The first Shin Megami Tensei (or MegaTen) game I ever played was SMT: Nocturne, the third in the series. I picked it up on a whim for the PS2 and was instantly hooked. Set in a Tokyo that goes post-apocalyptic at the beginning of the game, you play as the silent protagonist known to most as the Demi-fiend, a high schooler given demon powers in the wake of the Conception (an event that triggers the deaths of most humans and turns Tokyo into a Vortex World filled with spirits, demons, and some plucky mannequins). Ultimately, it’s your task to choose (deliberately or otherwise) the world’s new Reason — to remake the world according to a new Will or perhaps break the rules entirely and join up with Lucifer in the fight against (basically) God. Along the way, you encounter some friends who have taken a little too well to the new world order.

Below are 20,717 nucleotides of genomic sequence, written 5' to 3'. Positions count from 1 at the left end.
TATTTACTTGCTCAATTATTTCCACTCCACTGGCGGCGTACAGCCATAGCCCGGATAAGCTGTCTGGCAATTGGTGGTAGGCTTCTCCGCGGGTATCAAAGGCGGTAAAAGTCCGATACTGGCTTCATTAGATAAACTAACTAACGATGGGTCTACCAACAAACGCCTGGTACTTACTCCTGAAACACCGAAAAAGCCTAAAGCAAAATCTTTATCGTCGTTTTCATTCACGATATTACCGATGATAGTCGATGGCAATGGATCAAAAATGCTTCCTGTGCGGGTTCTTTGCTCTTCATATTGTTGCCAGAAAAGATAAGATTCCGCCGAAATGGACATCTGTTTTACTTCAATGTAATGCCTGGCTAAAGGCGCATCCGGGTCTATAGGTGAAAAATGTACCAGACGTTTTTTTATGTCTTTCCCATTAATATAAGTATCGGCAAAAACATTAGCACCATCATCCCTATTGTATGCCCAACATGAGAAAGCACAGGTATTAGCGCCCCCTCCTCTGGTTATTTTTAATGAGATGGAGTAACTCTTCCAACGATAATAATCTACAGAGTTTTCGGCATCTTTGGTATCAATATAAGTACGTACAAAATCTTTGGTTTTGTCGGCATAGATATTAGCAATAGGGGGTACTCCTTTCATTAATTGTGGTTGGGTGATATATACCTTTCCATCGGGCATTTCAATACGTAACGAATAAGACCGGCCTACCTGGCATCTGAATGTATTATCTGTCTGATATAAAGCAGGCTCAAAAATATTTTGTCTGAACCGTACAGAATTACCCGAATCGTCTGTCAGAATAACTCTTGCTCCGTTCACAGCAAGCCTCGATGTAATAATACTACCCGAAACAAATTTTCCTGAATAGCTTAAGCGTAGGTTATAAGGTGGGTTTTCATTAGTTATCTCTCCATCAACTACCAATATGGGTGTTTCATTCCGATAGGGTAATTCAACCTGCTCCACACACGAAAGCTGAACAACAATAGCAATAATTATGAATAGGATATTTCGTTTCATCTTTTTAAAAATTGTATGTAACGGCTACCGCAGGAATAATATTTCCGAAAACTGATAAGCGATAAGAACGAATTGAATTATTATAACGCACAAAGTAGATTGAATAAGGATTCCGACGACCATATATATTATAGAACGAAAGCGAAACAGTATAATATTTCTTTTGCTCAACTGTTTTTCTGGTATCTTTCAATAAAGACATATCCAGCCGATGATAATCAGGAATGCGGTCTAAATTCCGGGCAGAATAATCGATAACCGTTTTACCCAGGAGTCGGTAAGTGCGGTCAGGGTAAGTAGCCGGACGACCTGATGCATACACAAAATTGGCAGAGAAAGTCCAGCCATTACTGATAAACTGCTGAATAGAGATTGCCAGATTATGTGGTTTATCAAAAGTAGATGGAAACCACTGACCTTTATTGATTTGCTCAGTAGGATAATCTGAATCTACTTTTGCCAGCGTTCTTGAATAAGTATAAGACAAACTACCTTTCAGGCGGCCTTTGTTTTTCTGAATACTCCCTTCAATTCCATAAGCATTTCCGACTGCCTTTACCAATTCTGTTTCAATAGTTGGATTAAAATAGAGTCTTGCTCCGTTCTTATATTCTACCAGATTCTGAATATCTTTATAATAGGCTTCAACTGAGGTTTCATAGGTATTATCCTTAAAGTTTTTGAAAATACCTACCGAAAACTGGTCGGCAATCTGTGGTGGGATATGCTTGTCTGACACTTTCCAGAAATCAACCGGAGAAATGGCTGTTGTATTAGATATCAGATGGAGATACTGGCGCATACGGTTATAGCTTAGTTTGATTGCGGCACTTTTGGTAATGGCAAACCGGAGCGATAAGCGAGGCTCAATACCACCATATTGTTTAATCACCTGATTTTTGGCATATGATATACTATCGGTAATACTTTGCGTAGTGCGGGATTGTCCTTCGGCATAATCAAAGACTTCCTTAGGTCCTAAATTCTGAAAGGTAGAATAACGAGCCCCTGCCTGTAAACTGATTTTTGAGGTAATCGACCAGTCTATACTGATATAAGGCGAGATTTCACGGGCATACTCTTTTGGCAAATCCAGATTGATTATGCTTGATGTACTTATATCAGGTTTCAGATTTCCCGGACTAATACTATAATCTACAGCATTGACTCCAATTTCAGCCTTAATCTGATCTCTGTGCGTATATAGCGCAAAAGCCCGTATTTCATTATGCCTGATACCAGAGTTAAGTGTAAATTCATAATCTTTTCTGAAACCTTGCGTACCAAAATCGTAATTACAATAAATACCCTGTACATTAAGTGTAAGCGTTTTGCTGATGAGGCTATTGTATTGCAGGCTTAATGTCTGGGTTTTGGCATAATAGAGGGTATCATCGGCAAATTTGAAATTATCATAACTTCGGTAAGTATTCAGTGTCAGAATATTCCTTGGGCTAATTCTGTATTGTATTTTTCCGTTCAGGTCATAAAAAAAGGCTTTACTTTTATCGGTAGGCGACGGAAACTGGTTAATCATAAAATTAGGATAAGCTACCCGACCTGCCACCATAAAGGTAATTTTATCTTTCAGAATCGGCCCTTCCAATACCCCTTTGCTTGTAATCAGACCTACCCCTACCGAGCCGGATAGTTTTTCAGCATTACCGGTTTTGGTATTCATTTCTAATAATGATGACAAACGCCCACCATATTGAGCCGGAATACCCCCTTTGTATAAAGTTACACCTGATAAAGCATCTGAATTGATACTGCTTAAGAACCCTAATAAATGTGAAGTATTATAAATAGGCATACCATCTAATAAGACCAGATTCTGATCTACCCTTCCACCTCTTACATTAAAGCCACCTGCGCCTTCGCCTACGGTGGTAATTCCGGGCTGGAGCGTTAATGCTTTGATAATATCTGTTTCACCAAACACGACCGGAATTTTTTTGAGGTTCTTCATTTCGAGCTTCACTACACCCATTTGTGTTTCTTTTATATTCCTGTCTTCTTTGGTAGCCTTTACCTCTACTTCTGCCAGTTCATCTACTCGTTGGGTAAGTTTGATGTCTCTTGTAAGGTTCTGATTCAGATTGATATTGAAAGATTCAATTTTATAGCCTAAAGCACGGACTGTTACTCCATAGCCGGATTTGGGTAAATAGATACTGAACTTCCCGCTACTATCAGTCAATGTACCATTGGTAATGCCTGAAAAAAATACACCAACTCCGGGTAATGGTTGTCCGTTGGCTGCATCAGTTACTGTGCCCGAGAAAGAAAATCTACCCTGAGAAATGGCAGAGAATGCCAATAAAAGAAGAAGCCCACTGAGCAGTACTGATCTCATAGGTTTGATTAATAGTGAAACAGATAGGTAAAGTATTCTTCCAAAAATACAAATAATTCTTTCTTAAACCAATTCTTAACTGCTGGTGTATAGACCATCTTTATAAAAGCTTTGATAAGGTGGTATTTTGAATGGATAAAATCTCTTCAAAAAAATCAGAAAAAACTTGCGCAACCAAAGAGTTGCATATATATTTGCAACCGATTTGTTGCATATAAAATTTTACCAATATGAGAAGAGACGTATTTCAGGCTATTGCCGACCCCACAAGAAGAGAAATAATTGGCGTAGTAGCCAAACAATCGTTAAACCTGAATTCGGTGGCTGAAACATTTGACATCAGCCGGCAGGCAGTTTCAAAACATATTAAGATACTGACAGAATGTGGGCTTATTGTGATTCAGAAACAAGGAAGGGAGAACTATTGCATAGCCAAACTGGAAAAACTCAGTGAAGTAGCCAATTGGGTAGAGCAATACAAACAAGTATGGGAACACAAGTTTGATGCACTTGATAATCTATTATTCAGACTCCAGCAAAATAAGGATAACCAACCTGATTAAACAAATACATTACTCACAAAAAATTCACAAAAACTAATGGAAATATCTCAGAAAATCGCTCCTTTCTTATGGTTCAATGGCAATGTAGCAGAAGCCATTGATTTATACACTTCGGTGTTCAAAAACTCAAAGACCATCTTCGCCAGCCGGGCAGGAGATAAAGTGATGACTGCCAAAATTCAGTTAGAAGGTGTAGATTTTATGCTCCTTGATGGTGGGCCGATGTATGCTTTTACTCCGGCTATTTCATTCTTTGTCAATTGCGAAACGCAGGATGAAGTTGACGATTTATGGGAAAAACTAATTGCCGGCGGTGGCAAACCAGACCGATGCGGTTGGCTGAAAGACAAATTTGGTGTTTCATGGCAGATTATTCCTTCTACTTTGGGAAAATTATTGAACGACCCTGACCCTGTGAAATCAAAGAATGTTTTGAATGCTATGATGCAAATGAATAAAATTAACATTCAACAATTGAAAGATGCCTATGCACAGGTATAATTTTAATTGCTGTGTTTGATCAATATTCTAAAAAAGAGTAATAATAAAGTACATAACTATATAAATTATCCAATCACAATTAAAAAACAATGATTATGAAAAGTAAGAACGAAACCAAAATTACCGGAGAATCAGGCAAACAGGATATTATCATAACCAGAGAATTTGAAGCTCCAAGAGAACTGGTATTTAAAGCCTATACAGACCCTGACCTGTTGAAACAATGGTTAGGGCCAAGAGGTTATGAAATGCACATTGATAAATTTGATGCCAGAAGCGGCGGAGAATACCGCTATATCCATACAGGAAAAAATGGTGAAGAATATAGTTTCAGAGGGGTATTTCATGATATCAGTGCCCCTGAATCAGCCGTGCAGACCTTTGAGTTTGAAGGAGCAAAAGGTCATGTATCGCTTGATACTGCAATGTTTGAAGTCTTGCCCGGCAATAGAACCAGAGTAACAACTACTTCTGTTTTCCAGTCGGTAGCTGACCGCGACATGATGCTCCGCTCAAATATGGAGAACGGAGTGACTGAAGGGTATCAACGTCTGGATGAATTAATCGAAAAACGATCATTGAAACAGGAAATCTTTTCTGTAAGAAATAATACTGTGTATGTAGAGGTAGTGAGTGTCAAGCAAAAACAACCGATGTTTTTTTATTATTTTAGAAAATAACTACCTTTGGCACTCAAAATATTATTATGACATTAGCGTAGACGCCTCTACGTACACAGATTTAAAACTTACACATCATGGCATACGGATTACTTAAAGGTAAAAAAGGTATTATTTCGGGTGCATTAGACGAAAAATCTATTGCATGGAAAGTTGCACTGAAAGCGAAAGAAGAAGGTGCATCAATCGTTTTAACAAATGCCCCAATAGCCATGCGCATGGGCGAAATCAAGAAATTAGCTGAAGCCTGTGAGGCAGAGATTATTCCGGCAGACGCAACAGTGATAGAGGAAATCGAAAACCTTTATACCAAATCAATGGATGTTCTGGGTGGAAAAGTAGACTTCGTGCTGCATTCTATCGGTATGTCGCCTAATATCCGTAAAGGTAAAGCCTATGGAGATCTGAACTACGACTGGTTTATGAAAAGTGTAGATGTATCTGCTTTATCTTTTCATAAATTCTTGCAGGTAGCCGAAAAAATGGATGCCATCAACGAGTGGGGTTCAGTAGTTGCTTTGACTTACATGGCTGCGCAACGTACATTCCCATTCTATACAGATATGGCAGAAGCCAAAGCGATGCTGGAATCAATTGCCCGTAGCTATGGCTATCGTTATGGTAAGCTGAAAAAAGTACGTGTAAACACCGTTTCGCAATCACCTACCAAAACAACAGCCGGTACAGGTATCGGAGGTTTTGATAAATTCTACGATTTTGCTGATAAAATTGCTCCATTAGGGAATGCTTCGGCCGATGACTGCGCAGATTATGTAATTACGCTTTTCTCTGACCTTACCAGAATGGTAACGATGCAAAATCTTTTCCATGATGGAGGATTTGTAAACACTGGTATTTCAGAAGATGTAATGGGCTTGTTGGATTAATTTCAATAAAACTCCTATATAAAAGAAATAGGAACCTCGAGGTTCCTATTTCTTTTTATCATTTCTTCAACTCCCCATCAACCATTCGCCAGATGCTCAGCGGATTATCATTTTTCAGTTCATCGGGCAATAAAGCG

Best of all, you get to fight and recruit to fight beside you a variety of demons, drawn from world mythology, folklore, and even urban legends.
Once you gain access to the not-at-all-creepily-named Cathedral of Shadows, you can fuse these demons to create new ones, each coming with its own brief biography; this particular mythology nerd spent more time in the Cathedral of Shadows reading through the Demon Compendium than fighting and regrets nothing.
Anyway, the game is punishingly difficult, requiring a lot of trial and error to learn the strengths and weaknesses of the enemies fought, and it’s often a long, depressing trek to regain the progress lost since the last save point after being blindsided by some smirking Jinns or pesky Pixies — not to mention a lot of what made the game so much fun has been done even better since in the studio’s later Persona games — but it’s still worth playing. It’s atmospheric, creepy, and at times quite sad (those poor Manikins
[Spoiler alert: No they won’t]),
with a kick-ass soundtrack with just a hint of hair metal,
and it got me on the MegaTen train, so this Day Thread salutes SMT: Nocturne.
Have a great day, everyone!